International report - IMF tells Liberia to cut state wage bill
The International Monetary Fund or IMF is demanding a further reduction of Liberia’s current wage bill of over 297 million dollars.
According to Liberian Finance Minister Samuel Tweh, the IMF is worried about the increase in the wage bill because of the poor state of the nation’s economy.
Currently, there are over 74,000 public sector employees on the government’s payroll, compared to about 55,000 during Ellen Johnson-Sirleaf’s regime.
RFI’s correspondent Darlington Porkpa sends this report from Monrovia.
International report - The cartoon character worth millions
The cartoon journalist Tintin has been solving mysteries and bamboozling the bad guys since 1929.
There's no mystery about the enduring appeal of this cartoon character, or of the original artwork for the comic books, drawn by Belgian artist Hergé.
Fans of the boy reporter love the drawings for their simplicity of line, their energy and their humour. But the originals also attract record prices at art auctions.
We sent our own intrepid reporter, Dhananjay Kadilkar, along to the Paris branch of Christie's auction house to find out more . . .
International report - Kenya's silk industry weaves wonders
A rural county in eastern Kenya has become the home of the country’s first-ever silk industry, using a special species known as Eri Silkworms.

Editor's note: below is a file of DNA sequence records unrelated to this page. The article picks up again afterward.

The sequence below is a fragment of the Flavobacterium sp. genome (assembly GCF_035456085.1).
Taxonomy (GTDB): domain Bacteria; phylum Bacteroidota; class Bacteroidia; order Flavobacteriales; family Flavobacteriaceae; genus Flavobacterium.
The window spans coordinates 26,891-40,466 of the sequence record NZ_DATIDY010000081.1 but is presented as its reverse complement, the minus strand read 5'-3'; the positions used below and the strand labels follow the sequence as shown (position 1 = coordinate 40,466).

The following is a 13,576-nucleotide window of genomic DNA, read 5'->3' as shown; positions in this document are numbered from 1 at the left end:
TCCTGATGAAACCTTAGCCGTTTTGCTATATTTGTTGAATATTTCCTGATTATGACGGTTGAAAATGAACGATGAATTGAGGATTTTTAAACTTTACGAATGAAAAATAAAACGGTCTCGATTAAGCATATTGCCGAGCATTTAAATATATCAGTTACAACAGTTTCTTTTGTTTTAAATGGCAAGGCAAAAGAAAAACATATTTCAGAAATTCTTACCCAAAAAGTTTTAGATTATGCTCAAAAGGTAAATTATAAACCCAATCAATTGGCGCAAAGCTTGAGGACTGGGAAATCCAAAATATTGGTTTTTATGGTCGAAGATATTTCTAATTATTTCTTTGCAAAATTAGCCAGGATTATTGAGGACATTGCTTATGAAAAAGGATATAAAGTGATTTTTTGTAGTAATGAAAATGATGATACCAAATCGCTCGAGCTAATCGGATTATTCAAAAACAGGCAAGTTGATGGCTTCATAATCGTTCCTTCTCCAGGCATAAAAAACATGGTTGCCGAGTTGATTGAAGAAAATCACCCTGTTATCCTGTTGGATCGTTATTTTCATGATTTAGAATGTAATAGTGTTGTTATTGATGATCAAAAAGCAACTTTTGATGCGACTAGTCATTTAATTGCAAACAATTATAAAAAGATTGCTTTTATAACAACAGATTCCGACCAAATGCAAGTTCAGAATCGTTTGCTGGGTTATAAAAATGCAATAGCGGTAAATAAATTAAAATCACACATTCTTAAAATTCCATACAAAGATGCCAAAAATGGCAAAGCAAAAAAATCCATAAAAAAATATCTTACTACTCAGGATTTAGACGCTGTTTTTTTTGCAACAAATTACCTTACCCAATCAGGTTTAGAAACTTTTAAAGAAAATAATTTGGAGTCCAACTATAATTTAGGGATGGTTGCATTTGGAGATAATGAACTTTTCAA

Local farmers rear these silkworms and harvest silk cocoons in less than a month. They then sell the raw silk to a local social enterprise.
Correspondent David John Bwakali visited them and filed this report exploring the journey of silk from farm to fabric is a semi-arid corner of rural Kenya.
International report - What the #MeToo movement means to South Korea's corporate culture
The after-hours office party is an integral part of South Korea’s business culture. Typically, a boss takes his staff out on the company credit card for dinner, drinks and then some karaoke.
The outings are meant to build team spirit but, for many female employees, these late night sessions are something they dread.
From Seoul, Jason Strother reports that, thanks to the #MeToo movement, some bosses are starting to listen to their workers’ concerns.
International report - Foreign-owned fishmeal factories in Senegal threaten local livelihoods
Along the coast of West Africa, global demand for fish is endangering a long-established way of life. Many people in Senegal and Gambia depend on fish for both food and income.
About a quarter of all the fish caught in the oceans don’t land directly on our plates.
They’re churned into something called fishmeal.
That fishmeal is mainly used to feed farmed fish, which account for more than half of the seafood we consume globally.
A recent influx of foreign-owned fishmeal factories is threatening the livelihoods of fishermen in Senegal.Emmanuelle Landais reports.
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